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Reference: Fawcett, T, (2016-05-). Policy and extreme energy consumption.Citable link to this page:

 

Policy and extreme energy consumption

Abstract: Some UK households and individuals use vastly more energy than others. Nationally, reducing personal demand for energy is an important part of meeting the commitment to reduce carbon emissions. However, despite occasional attempts to identify and stigmatise particularly ‘excessive’ gadgets or activities, energy policy has not been framed around reducing excessive consumption. By bringing empirical evidence about variations in energy consumption together with the history of policy debate on limiting energy use, this paper considers whether concepts such as excessive or luxury consumption can form the basis for policy. An overview of empirical data, based on existing statistics and surveys, provides context. This shows that energy use in the home and for personal transport varies hugely between households and individuals in the UK, even within the same income decile. A brief historical survey, both in terms of averages and variation across the population, shows changing patterns of consumption, including recent reductions in residential energy demand. The evidence demonstrates that the difference in consumption between low and high energy using households is just over a factor of two, and that household energy consumption rises much less strongly with income, than, say, transport energy use. The history of UK policy engagement with limiting energy consumption is described, with most attention paid to residential energy use. Case studies of policy proposals to constrain high consumption illustrate how these ideas have been considered. Cases include rising block tariffs, standing charges and energy tariffs, and arguments about the proper basis for EU product energy labels and minimum standards (efficiency versus absolute consumption). These suggestions for policy re-orientation have not been adopted in the UK, where most current residential energy policy is based on efficiency. However, some elements of policy are based on consumption, and these are briefly described. In the discussion, these different types of evidence are brought together. Policy based on consumption could be designed in a number of different ways. It could focus on individuals and households, or on products and homes, or a combination of both. For households, policy could aim to reduce consumption across the whole population, or focus primarily on high consuming households. There are a number of reasons - from the pragmatic to the principled - for focusing on high consumption, but as yet little understanding of what this might mean in policy terms. Many interesting questions remain as to whether a focus on high consumption should have a place within residential energy policy.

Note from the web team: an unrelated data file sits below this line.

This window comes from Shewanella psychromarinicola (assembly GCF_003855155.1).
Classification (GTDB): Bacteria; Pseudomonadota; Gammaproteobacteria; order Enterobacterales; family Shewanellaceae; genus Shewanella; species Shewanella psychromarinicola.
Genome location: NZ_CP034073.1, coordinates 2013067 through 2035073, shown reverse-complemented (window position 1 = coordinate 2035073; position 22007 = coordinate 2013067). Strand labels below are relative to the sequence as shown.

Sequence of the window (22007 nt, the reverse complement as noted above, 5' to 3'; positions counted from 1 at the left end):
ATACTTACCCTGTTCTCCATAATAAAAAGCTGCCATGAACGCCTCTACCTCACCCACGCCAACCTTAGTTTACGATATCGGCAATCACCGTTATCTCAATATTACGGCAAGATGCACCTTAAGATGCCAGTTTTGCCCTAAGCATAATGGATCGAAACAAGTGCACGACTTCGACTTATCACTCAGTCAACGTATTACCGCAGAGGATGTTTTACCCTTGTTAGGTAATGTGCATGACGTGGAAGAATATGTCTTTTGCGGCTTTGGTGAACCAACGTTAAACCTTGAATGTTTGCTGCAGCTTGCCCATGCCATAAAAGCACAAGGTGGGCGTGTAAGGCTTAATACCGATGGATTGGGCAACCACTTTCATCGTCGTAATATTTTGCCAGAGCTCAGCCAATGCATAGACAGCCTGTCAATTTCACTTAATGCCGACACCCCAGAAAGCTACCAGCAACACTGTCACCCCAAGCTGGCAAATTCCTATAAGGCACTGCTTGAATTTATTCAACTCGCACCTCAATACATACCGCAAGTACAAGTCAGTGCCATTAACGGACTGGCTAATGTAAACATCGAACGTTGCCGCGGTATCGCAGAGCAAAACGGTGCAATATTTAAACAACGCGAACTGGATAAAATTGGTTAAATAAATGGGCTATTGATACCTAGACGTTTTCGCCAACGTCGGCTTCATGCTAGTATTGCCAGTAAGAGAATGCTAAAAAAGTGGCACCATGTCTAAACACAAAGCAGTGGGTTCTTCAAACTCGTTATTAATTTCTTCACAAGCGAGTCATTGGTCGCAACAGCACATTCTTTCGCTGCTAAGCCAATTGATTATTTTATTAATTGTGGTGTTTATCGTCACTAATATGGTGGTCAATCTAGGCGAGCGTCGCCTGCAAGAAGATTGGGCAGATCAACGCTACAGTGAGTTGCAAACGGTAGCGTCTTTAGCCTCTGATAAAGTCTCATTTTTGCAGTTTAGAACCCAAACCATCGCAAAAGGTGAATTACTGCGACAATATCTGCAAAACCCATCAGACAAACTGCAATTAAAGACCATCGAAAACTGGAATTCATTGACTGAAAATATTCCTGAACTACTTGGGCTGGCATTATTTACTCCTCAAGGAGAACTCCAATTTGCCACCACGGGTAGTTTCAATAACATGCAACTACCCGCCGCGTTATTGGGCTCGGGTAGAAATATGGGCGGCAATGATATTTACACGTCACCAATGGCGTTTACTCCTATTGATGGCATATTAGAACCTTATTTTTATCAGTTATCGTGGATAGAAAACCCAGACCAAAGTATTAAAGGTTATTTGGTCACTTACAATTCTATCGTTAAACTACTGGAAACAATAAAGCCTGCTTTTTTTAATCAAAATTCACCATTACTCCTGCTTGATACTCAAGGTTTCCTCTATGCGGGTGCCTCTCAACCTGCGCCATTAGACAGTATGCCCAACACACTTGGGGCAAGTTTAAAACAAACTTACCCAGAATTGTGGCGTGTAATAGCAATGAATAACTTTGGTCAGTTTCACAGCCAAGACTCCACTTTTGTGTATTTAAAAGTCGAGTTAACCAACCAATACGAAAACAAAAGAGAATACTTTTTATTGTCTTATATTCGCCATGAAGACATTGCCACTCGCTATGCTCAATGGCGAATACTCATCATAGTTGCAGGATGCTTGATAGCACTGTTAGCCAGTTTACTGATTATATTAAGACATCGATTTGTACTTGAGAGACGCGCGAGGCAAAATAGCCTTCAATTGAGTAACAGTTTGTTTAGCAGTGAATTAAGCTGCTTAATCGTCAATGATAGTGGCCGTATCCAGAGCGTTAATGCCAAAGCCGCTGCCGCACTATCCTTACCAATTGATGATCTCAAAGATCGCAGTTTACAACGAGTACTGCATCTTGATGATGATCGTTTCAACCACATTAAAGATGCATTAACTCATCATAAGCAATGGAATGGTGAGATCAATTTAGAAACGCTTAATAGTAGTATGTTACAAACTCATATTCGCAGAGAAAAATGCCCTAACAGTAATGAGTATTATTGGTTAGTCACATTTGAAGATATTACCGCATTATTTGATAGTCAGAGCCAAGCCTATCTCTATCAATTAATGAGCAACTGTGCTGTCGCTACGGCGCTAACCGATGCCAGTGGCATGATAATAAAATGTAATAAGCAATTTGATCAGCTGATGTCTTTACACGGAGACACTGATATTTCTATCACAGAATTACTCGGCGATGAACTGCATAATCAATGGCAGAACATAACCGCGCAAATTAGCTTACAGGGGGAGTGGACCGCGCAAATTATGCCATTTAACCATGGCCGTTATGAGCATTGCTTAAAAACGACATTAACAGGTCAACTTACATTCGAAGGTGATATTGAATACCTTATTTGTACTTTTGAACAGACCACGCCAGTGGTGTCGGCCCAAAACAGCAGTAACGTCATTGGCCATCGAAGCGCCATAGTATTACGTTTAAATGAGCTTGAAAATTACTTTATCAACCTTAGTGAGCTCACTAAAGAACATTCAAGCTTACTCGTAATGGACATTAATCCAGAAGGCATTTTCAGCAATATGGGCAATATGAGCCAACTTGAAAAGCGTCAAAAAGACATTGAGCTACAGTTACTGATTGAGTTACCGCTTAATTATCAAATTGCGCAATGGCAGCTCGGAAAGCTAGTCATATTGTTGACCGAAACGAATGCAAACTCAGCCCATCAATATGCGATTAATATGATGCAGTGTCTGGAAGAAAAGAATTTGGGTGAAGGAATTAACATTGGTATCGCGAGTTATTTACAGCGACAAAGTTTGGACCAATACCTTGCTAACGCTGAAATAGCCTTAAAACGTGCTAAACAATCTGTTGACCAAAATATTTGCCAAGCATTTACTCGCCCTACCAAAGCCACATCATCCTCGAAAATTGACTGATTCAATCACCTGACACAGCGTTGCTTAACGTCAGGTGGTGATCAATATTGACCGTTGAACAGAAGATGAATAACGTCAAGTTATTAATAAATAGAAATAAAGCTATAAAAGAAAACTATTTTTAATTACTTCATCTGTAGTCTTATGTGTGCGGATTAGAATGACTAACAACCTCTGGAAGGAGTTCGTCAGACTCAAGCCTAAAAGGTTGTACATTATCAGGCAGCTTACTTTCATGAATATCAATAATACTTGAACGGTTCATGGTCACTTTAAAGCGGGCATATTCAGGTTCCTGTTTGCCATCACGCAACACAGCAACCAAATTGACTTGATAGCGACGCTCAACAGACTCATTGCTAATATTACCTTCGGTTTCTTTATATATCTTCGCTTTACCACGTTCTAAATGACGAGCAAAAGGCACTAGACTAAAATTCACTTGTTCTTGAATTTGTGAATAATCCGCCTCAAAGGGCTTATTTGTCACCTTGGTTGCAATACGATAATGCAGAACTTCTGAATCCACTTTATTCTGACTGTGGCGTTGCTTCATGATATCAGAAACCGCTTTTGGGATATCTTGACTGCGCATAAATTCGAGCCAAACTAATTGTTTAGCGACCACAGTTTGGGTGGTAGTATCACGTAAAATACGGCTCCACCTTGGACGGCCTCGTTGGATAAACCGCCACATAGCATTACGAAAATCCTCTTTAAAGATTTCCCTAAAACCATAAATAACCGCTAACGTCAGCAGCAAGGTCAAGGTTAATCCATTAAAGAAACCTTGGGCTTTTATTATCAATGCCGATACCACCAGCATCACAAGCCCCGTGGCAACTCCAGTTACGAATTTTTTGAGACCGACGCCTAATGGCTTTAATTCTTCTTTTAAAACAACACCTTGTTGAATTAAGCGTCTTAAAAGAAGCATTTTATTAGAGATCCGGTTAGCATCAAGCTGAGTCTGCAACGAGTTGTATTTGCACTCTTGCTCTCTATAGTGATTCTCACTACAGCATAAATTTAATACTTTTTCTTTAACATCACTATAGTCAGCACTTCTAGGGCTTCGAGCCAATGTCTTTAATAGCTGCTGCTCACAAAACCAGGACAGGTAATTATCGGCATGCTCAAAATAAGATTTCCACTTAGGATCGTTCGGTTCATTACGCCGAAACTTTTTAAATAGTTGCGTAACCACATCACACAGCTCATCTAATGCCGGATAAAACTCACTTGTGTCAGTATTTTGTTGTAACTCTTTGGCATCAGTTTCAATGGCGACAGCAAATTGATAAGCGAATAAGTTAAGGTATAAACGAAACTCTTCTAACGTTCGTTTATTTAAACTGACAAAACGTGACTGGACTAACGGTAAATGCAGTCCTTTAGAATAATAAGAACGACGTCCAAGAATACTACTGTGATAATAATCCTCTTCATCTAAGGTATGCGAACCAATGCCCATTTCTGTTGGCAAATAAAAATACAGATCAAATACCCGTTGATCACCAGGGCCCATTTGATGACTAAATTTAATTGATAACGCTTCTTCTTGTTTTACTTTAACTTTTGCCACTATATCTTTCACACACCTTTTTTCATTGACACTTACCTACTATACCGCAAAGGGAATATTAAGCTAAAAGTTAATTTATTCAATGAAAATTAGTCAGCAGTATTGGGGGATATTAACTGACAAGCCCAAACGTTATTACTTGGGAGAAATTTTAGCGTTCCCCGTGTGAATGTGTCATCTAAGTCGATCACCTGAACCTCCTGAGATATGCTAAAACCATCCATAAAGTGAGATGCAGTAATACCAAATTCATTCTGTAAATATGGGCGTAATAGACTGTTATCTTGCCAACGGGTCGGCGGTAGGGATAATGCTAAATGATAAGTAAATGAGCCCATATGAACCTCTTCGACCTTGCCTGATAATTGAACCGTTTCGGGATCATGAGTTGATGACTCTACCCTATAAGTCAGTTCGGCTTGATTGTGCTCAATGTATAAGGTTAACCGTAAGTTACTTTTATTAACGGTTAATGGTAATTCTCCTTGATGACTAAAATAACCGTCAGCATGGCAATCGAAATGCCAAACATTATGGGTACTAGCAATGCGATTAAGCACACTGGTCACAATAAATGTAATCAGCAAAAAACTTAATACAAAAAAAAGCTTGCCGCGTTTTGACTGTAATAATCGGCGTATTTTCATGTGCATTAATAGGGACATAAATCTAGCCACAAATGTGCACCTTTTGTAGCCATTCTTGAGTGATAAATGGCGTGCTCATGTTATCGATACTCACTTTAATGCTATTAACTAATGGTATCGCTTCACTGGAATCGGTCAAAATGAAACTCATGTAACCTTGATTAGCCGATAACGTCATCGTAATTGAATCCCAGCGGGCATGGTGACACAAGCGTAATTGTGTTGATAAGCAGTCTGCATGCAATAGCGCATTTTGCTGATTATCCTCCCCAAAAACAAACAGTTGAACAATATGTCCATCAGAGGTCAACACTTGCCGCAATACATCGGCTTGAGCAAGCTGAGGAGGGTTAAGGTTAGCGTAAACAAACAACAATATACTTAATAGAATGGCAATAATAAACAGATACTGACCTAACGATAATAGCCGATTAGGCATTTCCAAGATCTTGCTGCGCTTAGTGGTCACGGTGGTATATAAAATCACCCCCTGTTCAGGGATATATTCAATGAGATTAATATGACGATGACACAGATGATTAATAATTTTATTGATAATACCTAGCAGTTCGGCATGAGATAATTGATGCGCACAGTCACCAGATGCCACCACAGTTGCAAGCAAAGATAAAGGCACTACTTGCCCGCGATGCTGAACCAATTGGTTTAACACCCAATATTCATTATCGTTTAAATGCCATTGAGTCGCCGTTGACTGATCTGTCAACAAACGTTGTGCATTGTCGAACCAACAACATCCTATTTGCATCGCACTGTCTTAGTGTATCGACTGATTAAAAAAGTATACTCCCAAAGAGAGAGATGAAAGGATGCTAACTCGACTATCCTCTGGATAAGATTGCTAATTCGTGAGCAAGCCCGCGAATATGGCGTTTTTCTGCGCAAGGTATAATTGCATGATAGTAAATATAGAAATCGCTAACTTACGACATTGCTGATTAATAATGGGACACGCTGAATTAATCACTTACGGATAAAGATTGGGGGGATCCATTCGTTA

Peer Review status:Peer reviewedPublication status:PublishedVersion:Accepted manuscript Funder: Engineering and Physical Sciences Research Council   Conference Details: DEMAND 2016: Dynamics of Energy, Mobility and Demand Centre ConferenceNotes:Copyright held by the author. Paper prepared for DEMAND Centre Conference, Lancaster, 13-15 April 2016. The final version is available online from the DEMAND Centre at [http://www.demand.ac.uk/wp-content/uploads/2016/03/DEMAND2016_Full_paper_59-Fawcett.pdf]

Bibliographic Details

Publisher: DEMAND Centre

Publisher Website: http://www.demand.ac.uk/

Host: DEMAND 2016: Dynamics of Energy, Mobility and Demand Centre Conferencesee more from them

Publication Website: http://www.demand.ac.uk/demand-conference-2016-papers/

Issue Date: 2016-05-Identifiers

Urn: uuid:89e0fe2a-b90f-4fb9-9847-94b2e30efd3b

Source identifier: 613927 Item Description

Type: Conference;

Version: Accepted manuscriptKeywords: energy policy excessive energy use sufficiency residential energy UK Tiny URL: pubs:613927

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Author: Fawcett, T - institutionUniversity of Oxford Oxford, SSD, SOGE, Environmental Change Institute - - - - Bibliographic Details Publ

Source: https://ora.ox.ac.uk/objects/uuid:89e0fe2a-b90f-4fb9-9847-94b2e30efd3b



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